• Stars appear behind a dramatic landscape of rocky mountains, rolling hills, and fields of grass

    Santa Monica Mountains

    National Recreation Area California

Permit Frequently Asked Questions (FAQs)

Each event is so unique and special that there are bound to be questions not listed here. However, over the years we have built a list of our most frequently asked questions (FAQs).

How do I apply for a permit?

Requests for permits are taken by phone and/or e-mail in the order received. Leave a voice message and your call will be returned.

What do I need to have ready before I call / e-mail the park?

Dates, times, number of hours, total number of people, any activities I want to have (games, moon-bounce, etc.), what type of deliveries; food services / catering, decorations, equipment, and most importantly, the location.

If I am photographing a friend / family member do I need a permit?

Taking pictures as part of your vacation or family outing is encouraged always. However, taken photographs for compensation requires a permit.

How is the cell phone coverage?

Being that you will be located in a national park, cell-phone coverage can be spotty and unreliable.

Can I get wireless internet?

No, the Santa Monica Mountains National Recreation Area does not provide wireless internet access.

Do you have a business center that I can use (fax machine, copy machine, computers, etc.)?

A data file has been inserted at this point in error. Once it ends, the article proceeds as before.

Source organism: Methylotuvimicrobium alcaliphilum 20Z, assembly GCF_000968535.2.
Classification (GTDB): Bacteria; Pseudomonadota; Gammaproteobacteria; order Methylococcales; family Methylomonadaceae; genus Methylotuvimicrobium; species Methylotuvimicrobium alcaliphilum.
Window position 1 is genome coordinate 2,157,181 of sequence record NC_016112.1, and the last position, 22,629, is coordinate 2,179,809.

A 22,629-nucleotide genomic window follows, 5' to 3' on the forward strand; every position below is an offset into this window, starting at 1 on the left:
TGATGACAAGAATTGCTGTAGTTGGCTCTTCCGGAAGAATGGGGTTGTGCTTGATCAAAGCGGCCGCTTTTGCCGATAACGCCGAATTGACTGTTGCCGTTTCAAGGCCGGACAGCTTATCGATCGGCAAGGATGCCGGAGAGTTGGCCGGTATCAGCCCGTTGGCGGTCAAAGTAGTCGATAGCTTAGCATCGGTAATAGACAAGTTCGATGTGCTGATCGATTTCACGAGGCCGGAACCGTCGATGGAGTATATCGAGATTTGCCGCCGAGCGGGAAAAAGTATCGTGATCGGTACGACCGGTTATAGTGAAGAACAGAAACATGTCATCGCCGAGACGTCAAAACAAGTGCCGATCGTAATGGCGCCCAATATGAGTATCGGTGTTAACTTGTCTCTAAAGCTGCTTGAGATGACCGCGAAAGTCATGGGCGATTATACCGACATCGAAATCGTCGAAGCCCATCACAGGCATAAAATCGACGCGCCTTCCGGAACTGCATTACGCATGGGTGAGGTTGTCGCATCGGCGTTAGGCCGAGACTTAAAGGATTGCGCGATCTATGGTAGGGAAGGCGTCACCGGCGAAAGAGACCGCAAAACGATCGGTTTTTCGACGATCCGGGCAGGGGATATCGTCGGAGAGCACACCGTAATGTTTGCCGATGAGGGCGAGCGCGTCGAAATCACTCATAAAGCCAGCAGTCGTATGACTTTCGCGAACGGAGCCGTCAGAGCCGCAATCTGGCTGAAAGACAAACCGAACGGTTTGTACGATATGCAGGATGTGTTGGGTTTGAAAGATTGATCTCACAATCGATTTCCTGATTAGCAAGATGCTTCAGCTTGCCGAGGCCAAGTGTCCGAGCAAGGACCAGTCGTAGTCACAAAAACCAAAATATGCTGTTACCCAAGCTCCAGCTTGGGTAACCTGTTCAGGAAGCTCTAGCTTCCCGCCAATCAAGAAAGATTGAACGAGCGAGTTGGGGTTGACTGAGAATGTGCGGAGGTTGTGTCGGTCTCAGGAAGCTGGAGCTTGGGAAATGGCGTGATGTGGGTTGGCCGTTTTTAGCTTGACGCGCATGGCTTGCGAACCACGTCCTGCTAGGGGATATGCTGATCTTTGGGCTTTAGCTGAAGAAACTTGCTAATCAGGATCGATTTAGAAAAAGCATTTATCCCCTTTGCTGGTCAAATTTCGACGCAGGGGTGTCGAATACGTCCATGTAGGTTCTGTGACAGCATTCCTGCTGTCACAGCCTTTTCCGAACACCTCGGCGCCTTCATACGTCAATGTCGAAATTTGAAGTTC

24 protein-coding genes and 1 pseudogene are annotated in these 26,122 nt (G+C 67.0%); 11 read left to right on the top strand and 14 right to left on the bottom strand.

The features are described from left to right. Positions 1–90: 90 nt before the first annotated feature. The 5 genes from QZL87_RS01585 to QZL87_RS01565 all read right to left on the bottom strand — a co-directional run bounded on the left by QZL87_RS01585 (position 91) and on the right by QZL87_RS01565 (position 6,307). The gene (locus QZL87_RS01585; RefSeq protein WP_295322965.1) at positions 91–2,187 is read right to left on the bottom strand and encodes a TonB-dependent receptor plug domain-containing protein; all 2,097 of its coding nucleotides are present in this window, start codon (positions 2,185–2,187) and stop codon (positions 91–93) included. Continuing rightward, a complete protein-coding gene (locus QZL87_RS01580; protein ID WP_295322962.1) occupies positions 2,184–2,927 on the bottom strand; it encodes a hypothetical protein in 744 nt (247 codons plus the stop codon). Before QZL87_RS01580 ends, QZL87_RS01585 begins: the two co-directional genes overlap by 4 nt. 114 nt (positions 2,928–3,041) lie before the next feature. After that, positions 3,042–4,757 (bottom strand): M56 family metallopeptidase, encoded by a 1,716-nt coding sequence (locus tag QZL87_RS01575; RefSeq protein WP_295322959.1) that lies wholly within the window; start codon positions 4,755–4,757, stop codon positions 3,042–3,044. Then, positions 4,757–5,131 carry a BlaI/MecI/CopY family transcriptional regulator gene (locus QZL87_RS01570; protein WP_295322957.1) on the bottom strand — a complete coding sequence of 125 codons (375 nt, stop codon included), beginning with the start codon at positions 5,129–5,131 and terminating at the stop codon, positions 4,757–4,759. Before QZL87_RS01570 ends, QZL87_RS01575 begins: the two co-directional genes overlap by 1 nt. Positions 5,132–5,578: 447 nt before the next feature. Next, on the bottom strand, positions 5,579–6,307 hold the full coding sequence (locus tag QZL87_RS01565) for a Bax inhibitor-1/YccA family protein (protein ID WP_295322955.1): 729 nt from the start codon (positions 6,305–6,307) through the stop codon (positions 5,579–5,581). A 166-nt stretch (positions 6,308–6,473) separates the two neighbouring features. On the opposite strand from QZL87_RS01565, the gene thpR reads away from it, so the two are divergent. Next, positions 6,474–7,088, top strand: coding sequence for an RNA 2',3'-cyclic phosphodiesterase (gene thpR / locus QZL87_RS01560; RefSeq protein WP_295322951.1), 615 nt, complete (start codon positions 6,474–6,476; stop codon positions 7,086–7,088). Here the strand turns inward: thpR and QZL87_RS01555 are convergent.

No, the use of government facilities and equipment is not permitted under federal law.

Do you have a kitchen, mess area, or other food services prep area?

No, however it is encouraged that you use a caterer that has a familiarity with the site before you apply for your permit.

I'm not sure if I can have my event / activity in the national park. Can you still help me out?

Feel free to call or e-mail us. Remember, we're here to help.

Hey Ranger, you forgot to answer my question on your list. How can I talk to you?

You can call or e-mail the Permit Office by visiting the Permit Contacts page by clicking here.

Did You Know?

The need for plants used in restoration projects loomed large for many years, but volunteers made it happen.

A core group of dedicated National Park volunteers, often laboring in the hot sun, built a native plant nursery from the ground up in 2002. Native plants, from the common Ceanothus to the endangered Lyons pygmy daisy germinated in this volunteer-run nursery will help restore disturbed habitat.